UIM carrier not able to recover advance from liabilit insurer when tortfeasor goes bankrupt: AUTO OWNERS INS. CO. V. OMNI INDEMNITY CO. (COA 8/1/2008)

INSURANCE:  Underinsured (UIM) motorist benefits and "Coots"

The tort victim’s underinsured motorist carrier, Auto Owners Insurance Co., appeals from an order of the Jefferson Circuit Court determining that Auto Owners is not entitled to restitution from the tortfeasor’s insurer, Omni Indemnity Company, for funds advanced to the tort victim pursuant to Coots v. Allstate Insurance Company, 853 S.W.2d 895 (Ky. 1993).

In this motor vehicle accident case, Omni
tendered it’s liability limits and Auto Owners advanced to preserve its
subrogation claim against the tortfeasor for any UIM benefits it might
pay.  Subsequent to the advancement, the tortfeasor filed bankruptcy and Auto Owners failed to file proof of its claim with the bankruptcy court, resulting in the tortfeasor’s dismissal from the lawsuit with no finding of liability against him.
The tortfeasor was dismissed from the tort lawsuit which did not bar the
claimant’s claim for UIM benefits against Auto Owners who also sought to recover
its advance from the tort feasor’s liability insurer Omni. 

The trial court entered an opinion and order determining, based upon Nationwide Mutual Insurance Co. v. State Farm Automobile Insurance Co., 973 S.W.2d 56 (Ky. 1998), and USAA Casualty Insurance Company v. Kramer, 987 S.W.2d 779 (Ky. 1999), that Auto Owners was not entitled to recover the $25,000.00 it had advanced pursuant to Coots from Omni Indemnity.
This appeal followed.

Auto Owners contends that the trial court erred in determining that it was not entitled to recover its Coots advance money from Omni Indemnity. More specifically, it alleges (1) that its substituted payment was not an “overpayment,” and (2) that a tortfeasor’s bankruptcy does not affect a UIM carrier’s right to recover a substituted payment.
The COA then began a summary of UIM law, advances, and Coots.

In Coots, the Supreme Court established a procedure whereby an injured party with UIM coverage could settle with a tortfeasor and the tortfeasor’s liability carrier and still retain a claim against his or her UIM insurer.

Under the Coots procedure, when the injured party, the tortfeasor and the tortfeasor’s liability carrier tentatively agree to settle the injured party’s claim against the tortfeasor for the policy limits, the injured party may preserve his or her UIM claim by giving notice to its UIM insurer of the parties’ intent to settle and affording the UIM insurer the opportunity to preserve its subrogation rights against the tortfeasor by paying the injured party the policy limit amount.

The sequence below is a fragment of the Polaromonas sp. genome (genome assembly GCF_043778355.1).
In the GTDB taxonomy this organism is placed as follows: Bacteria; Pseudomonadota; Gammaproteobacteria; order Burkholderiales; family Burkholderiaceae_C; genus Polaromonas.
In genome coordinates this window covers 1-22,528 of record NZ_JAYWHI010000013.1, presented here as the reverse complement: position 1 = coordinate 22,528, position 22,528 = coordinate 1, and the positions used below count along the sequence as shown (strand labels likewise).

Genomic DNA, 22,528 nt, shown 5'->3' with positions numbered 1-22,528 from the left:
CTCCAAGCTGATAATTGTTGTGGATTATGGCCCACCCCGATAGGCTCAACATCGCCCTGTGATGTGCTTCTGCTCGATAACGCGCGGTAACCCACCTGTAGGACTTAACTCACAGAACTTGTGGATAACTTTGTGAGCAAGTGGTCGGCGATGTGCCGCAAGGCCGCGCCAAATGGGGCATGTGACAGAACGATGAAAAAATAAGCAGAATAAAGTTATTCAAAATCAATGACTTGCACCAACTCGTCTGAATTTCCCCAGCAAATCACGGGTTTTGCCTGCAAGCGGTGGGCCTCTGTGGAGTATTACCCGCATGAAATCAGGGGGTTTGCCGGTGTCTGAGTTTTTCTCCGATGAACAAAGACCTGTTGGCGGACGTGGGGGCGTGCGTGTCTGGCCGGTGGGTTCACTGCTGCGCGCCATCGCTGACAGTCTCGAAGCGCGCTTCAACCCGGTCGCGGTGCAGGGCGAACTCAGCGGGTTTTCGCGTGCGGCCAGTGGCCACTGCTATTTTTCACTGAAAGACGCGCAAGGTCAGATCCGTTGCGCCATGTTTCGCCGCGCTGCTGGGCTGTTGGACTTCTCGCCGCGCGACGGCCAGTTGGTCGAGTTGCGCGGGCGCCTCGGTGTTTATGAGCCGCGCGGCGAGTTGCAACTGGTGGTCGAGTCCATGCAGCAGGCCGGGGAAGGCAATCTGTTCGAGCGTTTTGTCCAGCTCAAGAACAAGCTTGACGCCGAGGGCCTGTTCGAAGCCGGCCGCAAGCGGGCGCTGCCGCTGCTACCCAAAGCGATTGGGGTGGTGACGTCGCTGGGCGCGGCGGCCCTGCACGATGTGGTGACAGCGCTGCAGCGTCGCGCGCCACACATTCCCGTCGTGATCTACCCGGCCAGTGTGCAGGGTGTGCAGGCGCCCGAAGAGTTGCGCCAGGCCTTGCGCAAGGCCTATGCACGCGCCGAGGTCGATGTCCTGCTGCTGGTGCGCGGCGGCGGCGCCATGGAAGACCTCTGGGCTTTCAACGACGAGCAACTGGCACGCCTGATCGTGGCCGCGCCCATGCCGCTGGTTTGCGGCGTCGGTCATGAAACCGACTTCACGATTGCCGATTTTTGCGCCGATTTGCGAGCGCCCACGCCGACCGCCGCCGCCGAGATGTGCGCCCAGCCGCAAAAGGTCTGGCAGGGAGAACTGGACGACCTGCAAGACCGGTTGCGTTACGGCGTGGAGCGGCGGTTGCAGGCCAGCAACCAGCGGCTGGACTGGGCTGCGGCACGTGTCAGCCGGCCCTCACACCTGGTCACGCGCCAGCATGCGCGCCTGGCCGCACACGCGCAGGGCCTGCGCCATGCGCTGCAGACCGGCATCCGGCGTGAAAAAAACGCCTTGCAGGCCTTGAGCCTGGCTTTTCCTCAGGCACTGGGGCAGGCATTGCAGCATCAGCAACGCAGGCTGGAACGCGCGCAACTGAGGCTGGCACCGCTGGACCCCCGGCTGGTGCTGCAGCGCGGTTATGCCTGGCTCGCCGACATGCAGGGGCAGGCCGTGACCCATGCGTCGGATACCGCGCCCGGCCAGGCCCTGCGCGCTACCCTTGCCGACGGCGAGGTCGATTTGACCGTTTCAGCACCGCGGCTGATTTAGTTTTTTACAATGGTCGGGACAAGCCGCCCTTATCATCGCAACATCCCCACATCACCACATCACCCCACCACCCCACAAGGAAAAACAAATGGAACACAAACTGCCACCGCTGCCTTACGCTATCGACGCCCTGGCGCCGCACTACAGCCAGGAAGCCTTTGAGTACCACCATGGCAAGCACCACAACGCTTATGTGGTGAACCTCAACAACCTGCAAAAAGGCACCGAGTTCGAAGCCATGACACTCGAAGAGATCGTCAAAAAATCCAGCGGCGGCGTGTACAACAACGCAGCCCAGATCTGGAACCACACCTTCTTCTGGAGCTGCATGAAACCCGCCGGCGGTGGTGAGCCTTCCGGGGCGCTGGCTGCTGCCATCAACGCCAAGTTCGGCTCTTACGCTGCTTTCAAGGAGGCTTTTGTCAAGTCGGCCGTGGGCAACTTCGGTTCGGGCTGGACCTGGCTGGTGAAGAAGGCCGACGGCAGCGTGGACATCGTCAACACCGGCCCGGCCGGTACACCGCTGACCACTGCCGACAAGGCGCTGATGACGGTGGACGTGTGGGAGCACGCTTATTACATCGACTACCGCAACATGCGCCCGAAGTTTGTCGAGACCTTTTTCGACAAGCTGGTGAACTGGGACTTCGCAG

If the UIM insurer elects not to substitute its own funds by paying the liability insurer’s policy limits to the injured party: (1) the UIM insurer forfeits its subrogation rights against the tortfeasor for any amount that it is later required to pay the injured party under its UIM coverage; (2) the tortfeasor’s liability carrier pays the injured party the settlement amount; (3) the tortfeasor is released from all further liability to either the injured party or the injured party’s UIM insurer; and (4) the injured party may proceed against his or her UIM insurer for any damages in excess of the liability insurer’s policy limits.

However, if the UIM insurer elects to preserve its subrogation rights against the tortfeasor and substitutes its own funds for the settlement amount by paying the policy limit to the injured party, the UIM carrier:
(1) has subrogation rights against the tortfeasor’s liability carrier for the substituted amount paid to the injured party; and  (2) retains its subrogation rights against the tortfeasor for any amount that it is
required thereafter to pay the injured party under its UIM coverage.True v. Raines, 99 S.W.3d 439, 445 (Ky. 2003).

It necessarily follows from the two cases (Nationwide and Kramer) that if by some other foreseeable and usual route (such as judgment on the pleadings, summary judgment, or directed verdict) the trial proceedings terminate in a judgment against the alleged tortfeasor for less than the substituted amount, the UIM carrier’s entitlement to reimbursement will likewise be limited by the judgment amount.

“The bottom line is that the UIM [carrier] bears the risk when it chooses to thwart a proposed settlement between the plaintiff and the alleged tortfeasor by substituting payment of the settlement amount.” USAA Cas. Ins. Co. v. Kramer, 987 S.W.2d 779, 783 (Ky. 1999).

The COA then stated it construed the foregoing pronouncements of the Supreme Court as squarely placing the risk of unsuccessful litigation against the tortfeasor on the UIM carrier at
trial and believed the rule is also applicable to a claim which has become barred by the bankruptcy of the alleged tortfeasor where the UIM carrier has failed to preserve its subrogation rights through lack of diligence.

Little is to be gained by substituting Coots money to preserve subrogation against a tortfeasor on the brink of bankruptcy.
Auto Owners failed to protect its subrogation rights against Edlin in the Chapter 13 filing with the attendant result that its claim became barred which, in turn, resulted in Edlin’s dismissal from the action without there having been an adjudication of his liability (both as to fault and damages) in the case.

It must be borne in mind that Omni Indemnity is the liability carrier for
Edlin (the tortfeasor), and Omni’s obligation under the liability policy is a function of Edlin’s liability. At the risk of repetition, the proceedings against Edlin terminated without a determination of liability against him. As such, “the insurer’s obligation under its policy” was, in this sense,

Digested by Michael Stevens

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